I’m a little afraid of where this is going to go.

I knew Argo had been sent down to Kildare. I also know now that it’s not the end of the line. Not the immediate end of the line, anyway. I thought he’d be back, though, and for the past several weeks, I’ve walked into the barn expecting — hoping — that I’d see his great chestnut head hovering over the door of a stable.

I knew he’d been particularly edgy in the weeks before he’d been sprung. I think he was just fed up to the withers with being stuck with beginners. He, more than anyone, deserved a break.

But I missed him. If it hadn’t been for him, I wouldn’t be here now, riding twenty months, three times a week, getting better. He had his moments with me, sure— there was that time he went so mental in a lesson I had to get off him and get Delilah. I blame the ponies: the adults and the teenagers were all lashed in the indoor due to inclement weather, and he hated the ponies. Their speed and lack of stature made him crazy.

I learned on him. He taught me. I would hang with him, even when I didn’t ride him anymore, and we were so relaxed with each other, he would even, eventually, let me stroke his face. He was very headshy. He loved carrots. He was so much happier when they moved him to the other side of the barn, where the walls were low and he could see the other horses. I was looking forward to him coming back.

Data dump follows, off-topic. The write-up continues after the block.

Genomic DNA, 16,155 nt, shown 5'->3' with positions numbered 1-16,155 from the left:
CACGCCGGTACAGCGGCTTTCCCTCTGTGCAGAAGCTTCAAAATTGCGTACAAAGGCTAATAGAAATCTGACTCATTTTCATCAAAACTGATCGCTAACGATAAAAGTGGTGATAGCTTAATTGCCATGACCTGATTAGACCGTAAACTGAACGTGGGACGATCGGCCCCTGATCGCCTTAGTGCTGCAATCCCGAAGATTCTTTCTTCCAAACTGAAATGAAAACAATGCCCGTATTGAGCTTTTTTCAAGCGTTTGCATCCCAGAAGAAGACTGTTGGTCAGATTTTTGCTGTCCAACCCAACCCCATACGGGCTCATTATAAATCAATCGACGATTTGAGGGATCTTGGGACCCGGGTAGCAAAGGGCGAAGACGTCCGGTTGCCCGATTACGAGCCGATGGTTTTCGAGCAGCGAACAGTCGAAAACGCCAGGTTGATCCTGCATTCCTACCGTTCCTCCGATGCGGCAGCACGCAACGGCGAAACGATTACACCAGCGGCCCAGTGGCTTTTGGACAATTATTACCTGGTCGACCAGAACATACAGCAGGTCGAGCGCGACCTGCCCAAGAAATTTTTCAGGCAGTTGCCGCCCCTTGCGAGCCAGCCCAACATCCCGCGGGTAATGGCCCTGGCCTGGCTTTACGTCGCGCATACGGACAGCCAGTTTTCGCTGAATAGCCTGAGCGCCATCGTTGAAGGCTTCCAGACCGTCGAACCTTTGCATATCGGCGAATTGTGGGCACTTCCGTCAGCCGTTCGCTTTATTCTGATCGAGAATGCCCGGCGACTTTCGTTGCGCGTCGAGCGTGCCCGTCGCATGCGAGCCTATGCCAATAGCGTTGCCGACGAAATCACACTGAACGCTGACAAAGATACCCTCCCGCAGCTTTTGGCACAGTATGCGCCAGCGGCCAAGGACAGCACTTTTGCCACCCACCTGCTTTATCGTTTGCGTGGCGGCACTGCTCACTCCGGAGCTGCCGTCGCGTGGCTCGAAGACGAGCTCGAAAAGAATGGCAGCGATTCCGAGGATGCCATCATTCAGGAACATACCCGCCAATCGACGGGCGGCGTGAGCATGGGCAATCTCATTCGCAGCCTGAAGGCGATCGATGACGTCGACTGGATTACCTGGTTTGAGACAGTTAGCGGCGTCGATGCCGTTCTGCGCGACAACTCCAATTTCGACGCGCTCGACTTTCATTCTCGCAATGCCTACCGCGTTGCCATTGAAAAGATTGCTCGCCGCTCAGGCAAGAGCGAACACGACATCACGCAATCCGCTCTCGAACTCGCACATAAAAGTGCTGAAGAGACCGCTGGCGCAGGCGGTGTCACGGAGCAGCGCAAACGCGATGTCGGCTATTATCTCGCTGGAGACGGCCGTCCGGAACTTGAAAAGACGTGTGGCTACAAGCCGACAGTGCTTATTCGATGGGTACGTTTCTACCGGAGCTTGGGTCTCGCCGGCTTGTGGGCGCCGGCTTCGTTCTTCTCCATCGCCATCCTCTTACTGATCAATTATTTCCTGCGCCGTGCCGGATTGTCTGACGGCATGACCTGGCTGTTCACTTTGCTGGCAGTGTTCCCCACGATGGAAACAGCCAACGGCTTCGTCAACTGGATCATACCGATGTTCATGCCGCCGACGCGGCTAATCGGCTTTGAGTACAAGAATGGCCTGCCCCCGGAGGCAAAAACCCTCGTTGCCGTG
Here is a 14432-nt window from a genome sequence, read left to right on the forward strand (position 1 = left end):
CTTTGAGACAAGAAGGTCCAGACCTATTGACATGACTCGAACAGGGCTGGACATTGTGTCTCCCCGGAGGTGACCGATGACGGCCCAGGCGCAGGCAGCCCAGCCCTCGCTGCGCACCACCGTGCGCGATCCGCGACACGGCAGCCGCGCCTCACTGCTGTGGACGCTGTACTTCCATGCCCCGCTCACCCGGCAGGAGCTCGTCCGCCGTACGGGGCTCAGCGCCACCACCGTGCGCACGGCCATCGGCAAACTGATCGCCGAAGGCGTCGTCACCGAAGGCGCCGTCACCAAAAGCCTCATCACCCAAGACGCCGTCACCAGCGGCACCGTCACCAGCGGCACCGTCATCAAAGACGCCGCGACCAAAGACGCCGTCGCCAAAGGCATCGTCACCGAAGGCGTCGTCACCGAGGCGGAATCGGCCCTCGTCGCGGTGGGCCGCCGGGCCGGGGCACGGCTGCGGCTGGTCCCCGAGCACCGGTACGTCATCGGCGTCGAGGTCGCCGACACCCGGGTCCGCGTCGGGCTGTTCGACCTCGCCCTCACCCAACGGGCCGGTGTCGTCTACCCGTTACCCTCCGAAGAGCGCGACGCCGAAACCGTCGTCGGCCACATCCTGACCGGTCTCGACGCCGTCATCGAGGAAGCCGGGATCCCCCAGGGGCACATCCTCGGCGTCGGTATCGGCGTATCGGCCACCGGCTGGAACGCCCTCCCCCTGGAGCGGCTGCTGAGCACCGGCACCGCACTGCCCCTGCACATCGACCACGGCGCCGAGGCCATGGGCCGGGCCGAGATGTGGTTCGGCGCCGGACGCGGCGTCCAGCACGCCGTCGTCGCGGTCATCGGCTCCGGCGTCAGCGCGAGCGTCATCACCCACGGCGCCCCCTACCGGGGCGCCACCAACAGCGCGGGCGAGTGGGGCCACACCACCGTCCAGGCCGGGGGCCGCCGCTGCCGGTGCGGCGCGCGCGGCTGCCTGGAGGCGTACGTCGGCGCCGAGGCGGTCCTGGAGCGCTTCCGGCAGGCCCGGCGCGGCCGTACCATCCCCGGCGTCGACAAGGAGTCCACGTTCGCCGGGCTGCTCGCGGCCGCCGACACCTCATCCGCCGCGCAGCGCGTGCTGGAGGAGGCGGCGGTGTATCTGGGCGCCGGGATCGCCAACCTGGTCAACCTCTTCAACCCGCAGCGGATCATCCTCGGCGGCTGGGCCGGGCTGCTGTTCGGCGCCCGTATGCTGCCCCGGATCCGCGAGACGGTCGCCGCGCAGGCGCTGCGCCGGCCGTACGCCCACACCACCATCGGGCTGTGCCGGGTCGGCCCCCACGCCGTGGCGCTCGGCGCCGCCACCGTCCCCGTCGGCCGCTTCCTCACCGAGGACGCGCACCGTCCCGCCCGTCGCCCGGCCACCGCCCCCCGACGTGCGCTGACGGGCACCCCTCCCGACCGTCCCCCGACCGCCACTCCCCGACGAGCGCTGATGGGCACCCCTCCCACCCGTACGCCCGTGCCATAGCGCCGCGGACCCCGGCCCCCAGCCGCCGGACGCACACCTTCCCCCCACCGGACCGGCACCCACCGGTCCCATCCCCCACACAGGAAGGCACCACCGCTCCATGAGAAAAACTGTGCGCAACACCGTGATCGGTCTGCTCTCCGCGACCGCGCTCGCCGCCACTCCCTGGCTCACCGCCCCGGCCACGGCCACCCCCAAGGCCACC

Except he’s not. I asked, and was told that he’s so happy, out in the fields, that they’d probably never catch him anyway. He’s retired. His work is done.

I guess— no, I know, I would have liked to have said goodbye. One day, he was just gone. I know it would have been worse if he’d gone out badly, hurt himself, died. This is for the best, I reckon. I had wondered what would happen to a horse— to him— once he’d gotten past it, and now I know. Nothing dramatic. These are practical horse folk, after all. But caring folk who wouldn’t work a horse til he dropped. I think I’d always been afraid of that, that one day it would be all too much for him, and he’d die, right there in the yard.

At worst, as you can see, I’m morbid. At best [only just], nostalgic, sentimental. So here and here are two of my favourite posts about my erstwhile mount.

And a photo, one I took with my phone: I had forgotten my watch, this was back in the days when I got to the yard an hour early because of the bus. Obsessively punctual, I had my phone with me for the clock. I’ll never forget when the penny dropped, and I realised that I could get a picture of Argo! and me! It’s been my mobi’s wallpaper ever since.

I’m glad I have it— and in a way, I’ll always have him.

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